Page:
Mick Photo A Day

9678711011_ed521f2922_o When I did the Photo A Day challenges last November and in June, I found that everyone loved pictures of my husband Mick. I obviously knew how photogenic he was, but the reception was very positive. On top of that, I don’t have much experience taking photos of people other than snapshots of him in front of something. That’s why for September, I challenged myself to take all photo prompts with Mick in them. The fact that we spent most of September on holiday in Scotland helped of course. It would’ve been much harder taking a photo a day of him which fits the prompt if we were working and the only possibility would be to take pictures in the evening, mostly at home.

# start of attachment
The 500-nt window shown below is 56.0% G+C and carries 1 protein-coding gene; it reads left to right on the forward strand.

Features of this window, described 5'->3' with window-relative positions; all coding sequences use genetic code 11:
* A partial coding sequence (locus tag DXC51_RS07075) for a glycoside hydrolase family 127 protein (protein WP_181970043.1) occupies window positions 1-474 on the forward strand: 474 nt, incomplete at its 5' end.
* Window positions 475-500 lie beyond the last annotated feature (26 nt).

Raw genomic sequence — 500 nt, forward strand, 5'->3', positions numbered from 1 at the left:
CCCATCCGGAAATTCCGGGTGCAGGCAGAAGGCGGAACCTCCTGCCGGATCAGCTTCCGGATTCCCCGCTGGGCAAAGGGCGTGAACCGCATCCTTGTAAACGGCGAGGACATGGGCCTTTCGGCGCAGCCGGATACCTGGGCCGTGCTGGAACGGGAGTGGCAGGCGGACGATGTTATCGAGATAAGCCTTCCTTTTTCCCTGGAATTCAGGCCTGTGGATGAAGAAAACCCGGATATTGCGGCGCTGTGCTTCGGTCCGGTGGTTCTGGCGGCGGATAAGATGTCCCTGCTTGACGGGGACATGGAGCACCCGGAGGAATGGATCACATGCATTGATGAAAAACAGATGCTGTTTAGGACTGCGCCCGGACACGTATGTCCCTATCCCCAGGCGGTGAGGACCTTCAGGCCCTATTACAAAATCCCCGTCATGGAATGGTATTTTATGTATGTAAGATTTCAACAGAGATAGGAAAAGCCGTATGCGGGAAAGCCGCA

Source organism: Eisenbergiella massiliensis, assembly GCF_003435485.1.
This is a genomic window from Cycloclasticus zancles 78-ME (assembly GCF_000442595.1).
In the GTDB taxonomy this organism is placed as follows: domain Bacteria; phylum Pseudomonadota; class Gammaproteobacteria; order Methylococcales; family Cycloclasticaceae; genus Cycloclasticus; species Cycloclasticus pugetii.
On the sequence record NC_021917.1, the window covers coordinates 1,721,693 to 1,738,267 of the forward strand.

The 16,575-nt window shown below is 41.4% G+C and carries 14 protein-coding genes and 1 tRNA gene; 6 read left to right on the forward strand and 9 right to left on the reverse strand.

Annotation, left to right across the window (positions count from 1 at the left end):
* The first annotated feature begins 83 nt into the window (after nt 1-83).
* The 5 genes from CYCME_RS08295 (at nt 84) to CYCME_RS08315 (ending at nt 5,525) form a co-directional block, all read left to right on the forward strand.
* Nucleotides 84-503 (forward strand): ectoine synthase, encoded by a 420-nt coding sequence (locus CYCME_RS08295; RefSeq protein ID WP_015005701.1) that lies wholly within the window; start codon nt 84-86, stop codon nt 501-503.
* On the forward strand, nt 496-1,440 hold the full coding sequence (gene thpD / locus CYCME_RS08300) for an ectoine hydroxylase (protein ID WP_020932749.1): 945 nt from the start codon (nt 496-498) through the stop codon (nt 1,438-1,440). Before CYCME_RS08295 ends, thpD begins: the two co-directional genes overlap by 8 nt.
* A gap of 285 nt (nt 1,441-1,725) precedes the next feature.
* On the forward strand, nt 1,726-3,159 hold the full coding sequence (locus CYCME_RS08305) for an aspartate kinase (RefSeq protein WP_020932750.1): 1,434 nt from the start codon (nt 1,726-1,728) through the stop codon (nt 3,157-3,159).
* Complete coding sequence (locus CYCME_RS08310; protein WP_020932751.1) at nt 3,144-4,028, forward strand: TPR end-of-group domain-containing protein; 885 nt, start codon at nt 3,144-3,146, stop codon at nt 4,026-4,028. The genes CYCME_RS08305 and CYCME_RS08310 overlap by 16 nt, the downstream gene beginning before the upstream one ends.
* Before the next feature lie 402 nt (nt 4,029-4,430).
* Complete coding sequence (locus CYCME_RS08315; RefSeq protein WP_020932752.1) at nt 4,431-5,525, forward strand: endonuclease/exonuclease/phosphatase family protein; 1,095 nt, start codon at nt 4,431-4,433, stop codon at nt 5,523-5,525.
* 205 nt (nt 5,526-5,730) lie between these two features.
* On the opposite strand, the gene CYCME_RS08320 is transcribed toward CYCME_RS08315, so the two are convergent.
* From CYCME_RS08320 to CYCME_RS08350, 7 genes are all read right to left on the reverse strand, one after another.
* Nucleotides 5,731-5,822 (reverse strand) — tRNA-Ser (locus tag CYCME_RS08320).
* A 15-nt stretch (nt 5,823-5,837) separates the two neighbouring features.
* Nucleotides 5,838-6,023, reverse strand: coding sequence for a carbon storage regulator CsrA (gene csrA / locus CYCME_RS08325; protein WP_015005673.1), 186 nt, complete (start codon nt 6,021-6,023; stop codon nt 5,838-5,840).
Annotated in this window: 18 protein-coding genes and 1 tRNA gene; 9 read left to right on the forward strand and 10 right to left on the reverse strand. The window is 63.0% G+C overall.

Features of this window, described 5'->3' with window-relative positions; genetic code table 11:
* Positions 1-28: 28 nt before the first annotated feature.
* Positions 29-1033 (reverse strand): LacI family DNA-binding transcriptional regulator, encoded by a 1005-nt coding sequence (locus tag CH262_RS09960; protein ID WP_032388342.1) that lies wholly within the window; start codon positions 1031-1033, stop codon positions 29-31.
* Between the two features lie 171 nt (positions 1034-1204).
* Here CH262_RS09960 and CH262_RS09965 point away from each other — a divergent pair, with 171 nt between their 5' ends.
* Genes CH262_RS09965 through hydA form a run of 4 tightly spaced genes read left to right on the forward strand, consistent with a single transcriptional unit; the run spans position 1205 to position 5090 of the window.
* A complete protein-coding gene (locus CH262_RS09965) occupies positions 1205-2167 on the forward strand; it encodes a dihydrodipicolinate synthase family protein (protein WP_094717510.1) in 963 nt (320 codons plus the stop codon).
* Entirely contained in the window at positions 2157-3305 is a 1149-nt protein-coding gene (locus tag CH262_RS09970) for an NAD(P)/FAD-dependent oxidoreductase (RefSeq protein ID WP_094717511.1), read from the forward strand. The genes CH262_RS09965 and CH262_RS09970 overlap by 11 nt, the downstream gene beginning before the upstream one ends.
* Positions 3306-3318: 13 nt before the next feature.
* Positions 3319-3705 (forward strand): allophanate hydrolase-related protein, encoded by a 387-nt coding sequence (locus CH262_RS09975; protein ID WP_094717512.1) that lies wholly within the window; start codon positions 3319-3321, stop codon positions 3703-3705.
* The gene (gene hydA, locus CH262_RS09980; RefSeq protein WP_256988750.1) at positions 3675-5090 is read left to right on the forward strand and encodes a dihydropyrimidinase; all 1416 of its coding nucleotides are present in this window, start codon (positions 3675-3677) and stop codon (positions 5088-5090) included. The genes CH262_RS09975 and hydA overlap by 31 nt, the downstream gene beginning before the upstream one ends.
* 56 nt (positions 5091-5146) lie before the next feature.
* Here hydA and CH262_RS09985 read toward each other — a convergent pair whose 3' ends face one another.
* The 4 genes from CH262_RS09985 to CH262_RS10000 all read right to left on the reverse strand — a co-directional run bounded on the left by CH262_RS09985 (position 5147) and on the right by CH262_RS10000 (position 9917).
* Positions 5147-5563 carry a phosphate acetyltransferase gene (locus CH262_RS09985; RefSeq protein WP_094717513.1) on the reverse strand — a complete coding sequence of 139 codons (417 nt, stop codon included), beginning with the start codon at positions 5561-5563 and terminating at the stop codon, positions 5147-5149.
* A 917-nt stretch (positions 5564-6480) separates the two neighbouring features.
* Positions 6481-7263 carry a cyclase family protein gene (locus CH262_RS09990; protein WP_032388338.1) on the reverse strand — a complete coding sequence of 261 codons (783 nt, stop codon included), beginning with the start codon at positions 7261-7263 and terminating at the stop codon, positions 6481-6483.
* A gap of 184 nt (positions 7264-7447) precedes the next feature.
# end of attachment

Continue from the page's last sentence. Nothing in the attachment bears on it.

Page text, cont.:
Three weeks in Scotland gave me plenty of opportunity to take fitting pictures of him, experiment with portrait photography, show off the stunning countryside and even leave me with a few photos to fill the rest of the month when we were back home in Vienna.


After 30 days of photos from Mick, I’d say I’ve learned a lot about taking photos of people. It’s easiest with a willing model obviously and I’m very thankful that Mick was happy to go along, jump along, pose and do silly things to fit the different prompts. Making whoever you take photos of feel comfortable enough to do creative or weird things is the best way to get candid shots – even if the person is looking into the camera. You get the feeling they are just talking or gesturing to the person behind the camera, not thinking about the photo itself.

All of the shots were taken with natural light, which is quite easy with Scotland being one of those places where you get quickly changing lightning and most of it is fantastic. For now, I’m taking a break from the daily photo prompts, maybe getting back to it after a few months have passed. I hope you enjoy the photos I took of Mick around Scotland! 🙂

You can find all the photos in the Flickr Album “September Photo A Day“.